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Minor bridge modifications could help young steelhead escape from Hood Canal

Help could be on the way for migrating steelhead and salmon in Hood Canal, where many young fish are killed each year by seals and other predators that lie in wait at the Hood Canal floating bridge. As many as 50 percent of the steelhead migrants perish as they arrive at the bridge, where predators …

Do we know enough to do anything about all the seals and sea lions in Puget Sound?

Scientists have known for years that Chinook salmon are important to southern resident orcas, but Chinook are not the only fish the whales eat. At the moment, chum salmon are returning to Puget Sound, and recent orca sightings suggest that the whales may now be feeding on chum. Harbor seals also eat Chinook salmon, but …

Orca census: One death in January, but no births were reported until September

UPDATE, Oct. 6 The newest calf among the Southern Resident killer whales was officially designated J58 after being seen alive and healthy on Sunday. The calf is the offspring of J49, a 15-year-old female named Eclipse who has one surviving calf, J51 or Nova. Ken Balcomb of the Center for Whale Research had been withholding …

A look at future ocean conditions and how they could affect coastal communities

Scientists tell us that climate change is probably increasing the frequency of extreme events, such as hurricanes, droughts and wildfires. As time goes on, we might expect even more dramatic shifts in the ecosystem, as some species move to more suitable locations and others die out. The Pacific Fishery Management Council, which oversees fishing along …

Does the public have a right to walk across a private beach? The answer is still unresolved

Even before Washington became a state in 1889, Puget Sound beaches had been exploited as log dumps, farmed for shellfish, occupied as homesites and enjoyed for recreation. But today, after 131 years of statehood, residents of this region still don’t know if they have a legal right to walk across a privately owned beach at …

Art contests help to carry the clean-water message to people around Puget Sound

I’m impressed with artists who combine their passion for nature with a message about protecting the environment and how we all have a role to play. This week, I’d like to share winning artwork from two recent contests. One is a poster competition inspired by the “We are Puget Sound” (Water Ways) book and campaign. …

Safe hiking and other outdoors activities could improve mental health in pandemic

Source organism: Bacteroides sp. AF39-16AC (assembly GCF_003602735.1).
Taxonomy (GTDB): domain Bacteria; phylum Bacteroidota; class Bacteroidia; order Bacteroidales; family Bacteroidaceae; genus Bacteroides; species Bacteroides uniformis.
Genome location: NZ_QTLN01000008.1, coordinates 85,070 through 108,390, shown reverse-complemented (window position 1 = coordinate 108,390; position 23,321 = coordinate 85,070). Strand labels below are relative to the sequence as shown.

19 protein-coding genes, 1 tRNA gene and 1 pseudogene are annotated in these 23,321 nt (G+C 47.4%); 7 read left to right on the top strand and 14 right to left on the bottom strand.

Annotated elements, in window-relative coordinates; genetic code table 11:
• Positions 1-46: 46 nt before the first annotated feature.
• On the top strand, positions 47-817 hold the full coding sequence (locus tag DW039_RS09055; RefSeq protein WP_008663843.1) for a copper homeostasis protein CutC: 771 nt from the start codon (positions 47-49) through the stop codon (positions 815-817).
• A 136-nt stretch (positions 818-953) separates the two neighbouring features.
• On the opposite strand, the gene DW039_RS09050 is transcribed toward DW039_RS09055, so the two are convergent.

Outside seems to be the answer, in more ways than one. Virologists tell us that, aside from isolation, we are less likely to be infected with COVID-19 if we go outdoors and stay away from crowds. Psychologists have known for decades that getting out in nature can improve our mental health, something that many of …

BPA debate rages, while state program seeks safer chemicals for many common products

Ongoing findings about the chemical Bisphenol A has further inflamed a debate about whether the U.S. Food and Drug Administration is adequately protecting people’s health when it comes to products containing BPA. Meanwhile, a year-old state program, called Safer Products for Washington, may avoid some of the regulatory pitfalls people are seeing at the FDA …

‘Outdoors Act’ would repair national parks, protect land and address recreation needs

UPDATE: July 23 The Great American Outdoors Act passed the House yesterday on a 310-107 vote. See Associated Press and news release from U.S. Rep. Derek Kilmer, D-Gig Harbor. —– It appears that the political stars are lining up for what some people are calling the most significant environmental legislation in decades. Billions of dollars …

Absent orcas: Most of the whales simply are not around to be counted at this time

UPDATE, JULY 3: Two new reports worth checking out: Center for Whale Research Encounter #31 Orca Network Whale Sighting Report, July 2 —– “So far, no new babies to report.” That’s the latest word from Ken Balcomb regarding the southern resident orcas, the three pods of endangered whales that once frequented Puget Sound but lately …

State officials scramble to protect streams and wetlands in wake of federal rule

Federal protections for millions of small streams and wetlands across the country were eliminated on Monday, following an unsuccessful legal effort to block new regulations that redefine “waters of the United States.” Officials with the Washington Department of Ecology are scrambling to make sure that nobody proceeds to fill wetlands or damage waterways, now protected …